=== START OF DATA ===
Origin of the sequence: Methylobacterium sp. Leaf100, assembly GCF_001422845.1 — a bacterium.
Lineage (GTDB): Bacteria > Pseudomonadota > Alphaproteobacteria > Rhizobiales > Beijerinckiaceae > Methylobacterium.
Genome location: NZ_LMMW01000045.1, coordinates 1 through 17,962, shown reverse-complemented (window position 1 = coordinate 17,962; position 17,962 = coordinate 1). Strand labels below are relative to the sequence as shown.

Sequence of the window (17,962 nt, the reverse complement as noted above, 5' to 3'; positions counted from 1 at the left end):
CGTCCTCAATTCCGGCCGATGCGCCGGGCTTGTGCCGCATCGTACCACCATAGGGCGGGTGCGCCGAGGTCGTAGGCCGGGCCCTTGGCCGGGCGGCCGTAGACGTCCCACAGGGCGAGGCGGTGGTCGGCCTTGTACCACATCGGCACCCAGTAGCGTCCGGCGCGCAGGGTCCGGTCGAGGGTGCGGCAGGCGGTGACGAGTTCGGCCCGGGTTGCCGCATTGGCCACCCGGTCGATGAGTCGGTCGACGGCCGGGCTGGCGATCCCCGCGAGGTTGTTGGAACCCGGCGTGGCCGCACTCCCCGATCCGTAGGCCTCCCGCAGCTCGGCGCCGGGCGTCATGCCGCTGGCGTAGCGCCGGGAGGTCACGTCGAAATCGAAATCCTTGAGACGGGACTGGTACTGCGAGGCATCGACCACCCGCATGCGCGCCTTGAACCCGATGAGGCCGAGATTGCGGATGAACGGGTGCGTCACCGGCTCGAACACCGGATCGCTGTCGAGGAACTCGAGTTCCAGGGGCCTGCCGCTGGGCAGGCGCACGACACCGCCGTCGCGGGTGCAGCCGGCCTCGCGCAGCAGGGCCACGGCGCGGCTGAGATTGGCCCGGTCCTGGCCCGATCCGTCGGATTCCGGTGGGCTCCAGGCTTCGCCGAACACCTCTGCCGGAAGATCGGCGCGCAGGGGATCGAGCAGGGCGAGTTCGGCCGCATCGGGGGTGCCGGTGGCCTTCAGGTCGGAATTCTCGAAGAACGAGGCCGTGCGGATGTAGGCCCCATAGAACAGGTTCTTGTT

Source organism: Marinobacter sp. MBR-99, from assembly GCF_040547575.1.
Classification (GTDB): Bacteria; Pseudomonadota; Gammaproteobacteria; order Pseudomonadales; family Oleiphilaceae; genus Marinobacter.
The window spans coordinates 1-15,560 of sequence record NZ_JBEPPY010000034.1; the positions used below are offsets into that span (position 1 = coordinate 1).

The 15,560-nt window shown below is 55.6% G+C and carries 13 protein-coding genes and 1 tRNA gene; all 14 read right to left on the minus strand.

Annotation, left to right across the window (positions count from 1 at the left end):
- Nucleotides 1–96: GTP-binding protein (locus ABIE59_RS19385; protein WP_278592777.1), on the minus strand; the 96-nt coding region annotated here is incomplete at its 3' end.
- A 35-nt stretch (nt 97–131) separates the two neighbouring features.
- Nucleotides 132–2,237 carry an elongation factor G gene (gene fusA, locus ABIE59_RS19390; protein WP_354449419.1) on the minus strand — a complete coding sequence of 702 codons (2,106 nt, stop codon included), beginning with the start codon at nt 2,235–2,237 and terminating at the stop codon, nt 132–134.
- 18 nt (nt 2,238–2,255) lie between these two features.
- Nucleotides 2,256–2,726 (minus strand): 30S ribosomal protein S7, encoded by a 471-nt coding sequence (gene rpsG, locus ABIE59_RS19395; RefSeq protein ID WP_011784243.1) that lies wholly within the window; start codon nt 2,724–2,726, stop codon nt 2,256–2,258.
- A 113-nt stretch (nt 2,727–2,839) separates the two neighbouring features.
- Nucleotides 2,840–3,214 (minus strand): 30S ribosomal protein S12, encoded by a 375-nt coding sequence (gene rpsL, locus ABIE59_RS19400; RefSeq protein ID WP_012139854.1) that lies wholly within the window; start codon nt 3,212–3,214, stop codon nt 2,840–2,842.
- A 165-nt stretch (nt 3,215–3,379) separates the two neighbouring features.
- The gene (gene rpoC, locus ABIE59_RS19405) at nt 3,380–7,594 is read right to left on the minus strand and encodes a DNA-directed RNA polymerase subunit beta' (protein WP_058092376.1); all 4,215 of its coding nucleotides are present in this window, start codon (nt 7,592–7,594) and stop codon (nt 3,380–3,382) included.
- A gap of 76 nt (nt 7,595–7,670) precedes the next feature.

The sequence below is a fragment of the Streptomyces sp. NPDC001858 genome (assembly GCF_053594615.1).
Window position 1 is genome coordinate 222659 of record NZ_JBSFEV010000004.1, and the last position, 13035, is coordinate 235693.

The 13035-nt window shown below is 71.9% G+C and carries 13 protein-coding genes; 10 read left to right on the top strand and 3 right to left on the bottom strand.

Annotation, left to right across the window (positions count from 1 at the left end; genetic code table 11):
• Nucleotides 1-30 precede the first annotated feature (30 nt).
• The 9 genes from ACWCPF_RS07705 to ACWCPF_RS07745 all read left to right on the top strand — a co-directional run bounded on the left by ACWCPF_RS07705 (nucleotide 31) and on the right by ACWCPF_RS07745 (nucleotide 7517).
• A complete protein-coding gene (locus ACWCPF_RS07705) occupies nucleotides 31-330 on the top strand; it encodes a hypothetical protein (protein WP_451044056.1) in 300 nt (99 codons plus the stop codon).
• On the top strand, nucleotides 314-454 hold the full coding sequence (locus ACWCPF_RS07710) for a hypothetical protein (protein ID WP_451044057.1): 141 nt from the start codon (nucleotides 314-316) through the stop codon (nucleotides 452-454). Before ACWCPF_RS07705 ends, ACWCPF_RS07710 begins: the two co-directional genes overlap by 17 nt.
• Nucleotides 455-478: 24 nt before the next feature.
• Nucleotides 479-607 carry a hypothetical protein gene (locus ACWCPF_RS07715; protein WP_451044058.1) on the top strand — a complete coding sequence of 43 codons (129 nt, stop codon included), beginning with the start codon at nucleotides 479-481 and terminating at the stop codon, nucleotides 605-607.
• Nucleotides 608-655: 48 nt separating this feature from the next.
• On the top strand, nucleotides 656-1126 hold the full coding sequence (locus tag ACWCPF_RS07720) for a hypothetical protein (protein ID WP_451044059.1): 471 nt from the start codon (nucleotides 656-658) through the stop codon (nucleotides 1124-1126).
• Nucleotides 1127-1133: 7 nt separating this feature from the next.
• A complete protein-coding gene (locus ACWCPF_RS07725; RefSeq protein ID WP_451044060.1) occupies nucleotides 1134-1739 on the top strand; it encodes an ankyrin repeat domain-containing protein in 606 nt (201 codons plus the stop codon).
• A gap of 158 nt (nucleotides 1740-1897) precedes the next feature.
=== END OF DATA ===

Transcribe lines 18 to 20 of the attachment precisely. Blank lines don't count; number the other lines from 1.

- A 165-nt stretch (nt 3,215–3,379) separates the two neighbouring features.
- The gene (gene rpoC, locus ABIE59_RS19405) at nt 3,380–7,594 is read right to left on the minus strand and encodes a DNA-directed RNA polymerase subunit beta' (protein WP_058092376.1); all 4,215 of its coding nucleotides are present in this window, start codon (nt 7,592–7,594) and stop codon (nt 3,380–3,382) included.
- A gap of 76 nt (nt 7,595–7,670) precedes the next feature.